Other people think that the Government counts every unemployed person each month. To do this, every home in the country would have to be contacted—just as in the population census every 10 years. This procedure would cost way too much and take far too long. Besides, people would soon grow tired of having a census taker come to their homes every month, year after year, to ask about job-related activities.

Because unemployment insurance records relate only to persons who have applied for such benefits, and since it is impractical to actually count every unemployed person each month, the Government conducts a monthly sample survey called the Current Population Survey (CPS) to measure the extent of unemployment in the country. The CPS has been conducted in the United States every month since 1940, when it began as a Work Projects Administration project. It has been expanded and modified several times since then. For instance, beginning in 1994, the CPS estimates reflect the results of a major redesign of the survey. (For more information on the CPS redesign, see Chapter 1, “Labor Force Data Derived from the Current Population Survey,” in the BLS Handbook of Methods.)

There are about 60,000 households in the sample for this survey. This translates into approximately 110,000 individuals, a large sample compared to public opinion surveys which usually cover fewer than 2,000 people. The CPS sample is selected so as to be representative of the entire population of the United States. In order to select the sample, all of the counties and county-equivalent cities in the country first are grouped into 2,025 geographic areas (sampling units). The Census Bureau then designs and selects a sample consisting of 824 of these geographic areas to represent each State and the District of Columbia. The sample is a State-based design and reflects urban and rural areas, different types of industrial and farming areas, and the major geographic divisions of each State. (For a detailed explanation of CPS sampling methodology, see Chapter 1, of the BLS Handbook of Methods.)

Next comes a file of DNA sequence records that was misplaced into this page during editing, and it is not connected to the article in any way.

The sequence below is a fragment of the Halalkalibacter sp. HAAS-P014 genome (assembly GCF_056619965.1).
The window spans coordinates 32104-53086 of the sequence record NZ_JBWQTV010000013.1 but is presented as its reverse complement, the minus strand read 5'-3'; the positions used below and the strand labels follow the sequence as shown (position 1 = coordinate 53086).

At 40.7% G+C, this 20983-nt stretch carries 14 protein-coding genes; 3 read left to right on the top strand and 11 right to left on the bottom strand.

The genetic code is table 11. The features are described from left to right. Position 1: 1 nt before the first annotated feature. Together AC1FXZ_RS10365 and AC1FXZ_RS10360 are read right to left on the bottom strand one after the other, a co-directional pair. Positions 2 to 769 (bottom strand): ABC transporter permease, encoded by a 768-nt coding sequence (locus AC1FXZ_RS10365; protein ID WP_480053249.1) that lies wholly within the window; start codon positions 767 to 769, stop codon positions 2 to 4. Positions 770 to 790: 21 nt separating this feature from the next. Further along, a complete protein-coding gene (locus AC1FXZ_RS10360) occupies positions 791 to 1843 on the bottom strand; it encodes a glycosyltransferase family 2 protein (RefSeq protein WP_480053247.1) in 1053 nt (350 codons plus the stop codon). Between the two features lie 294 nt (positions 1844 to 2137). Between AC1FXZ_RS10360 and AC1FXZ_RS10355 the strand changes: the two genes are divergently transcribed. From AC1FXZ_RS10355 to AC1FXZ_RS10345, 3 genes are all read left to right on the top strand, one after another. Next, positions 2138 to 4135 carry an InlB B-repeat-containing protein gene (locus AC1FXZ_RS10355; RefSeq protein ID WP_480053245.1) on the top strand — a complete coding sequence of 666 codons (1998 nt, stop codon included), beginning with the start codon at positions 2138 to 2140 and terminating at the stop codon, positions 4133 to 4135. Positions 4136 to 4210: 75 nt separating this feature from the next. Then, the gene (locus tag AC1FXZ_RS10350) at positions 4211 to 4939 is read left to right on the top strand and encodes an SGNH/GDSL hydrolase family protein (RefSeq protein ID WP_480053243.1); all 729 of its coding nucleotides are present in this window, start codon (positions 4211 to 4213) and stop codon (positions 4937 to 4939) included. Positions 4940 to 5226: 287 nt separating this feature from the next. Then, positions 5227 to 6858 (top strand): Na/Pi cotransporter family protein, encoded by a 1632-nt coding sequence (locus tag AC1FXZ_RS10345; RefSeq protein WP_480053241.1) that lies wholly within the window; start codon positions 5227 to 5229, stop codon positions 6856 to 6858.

Every month, one-fourth of the households in the sample are changed, so that no household is interviewed more than 4 consecutive months. This practice avoids placing too heavy a burden on the households selected for the sample. After a household is interviewed for 4 consecutive months, it leaves the sample for 8 months, and then is again interviewed for the same 4 calendar months a year later, before leaving the sample for good. This procedure results in approximately 75 percent of the sample remaining the same from month to month and 50 percent from year to year.

Each month, 2,200 highly trained and experienced Census Bureau employees interview persons in the 60,000 sample households for information on the labor force activities (jobholding and jobseeking) or non-labor force status of the members of these households during the survey reference week (usually the week that includes the 12th of the month). At the time of the first enumeration of a household, the interviewer prepares a roster of the household members, including their personal characteristics (date of birth, sex, race, Hispanic ethnicity, marital status, educational attainment, veteran status, and so on) and their relationships to the person maintaining the household. This information, relating to all household members 15 years of age and over, is entered by the interviewers into laptop computers; at the end of each day’s interviewing, the data collected are transmitted to the Census Bureau’s central computer in Washington, D.C. (The labor force measures in the CPS pertain to individuals 16 years and over.) In addition, a portion of the sample is interviewed by phone through three central data collection facilities. (Prior to 1994, the interviews were conducted using a paper questionnaire that had to be mailed in by the interviewers each month.)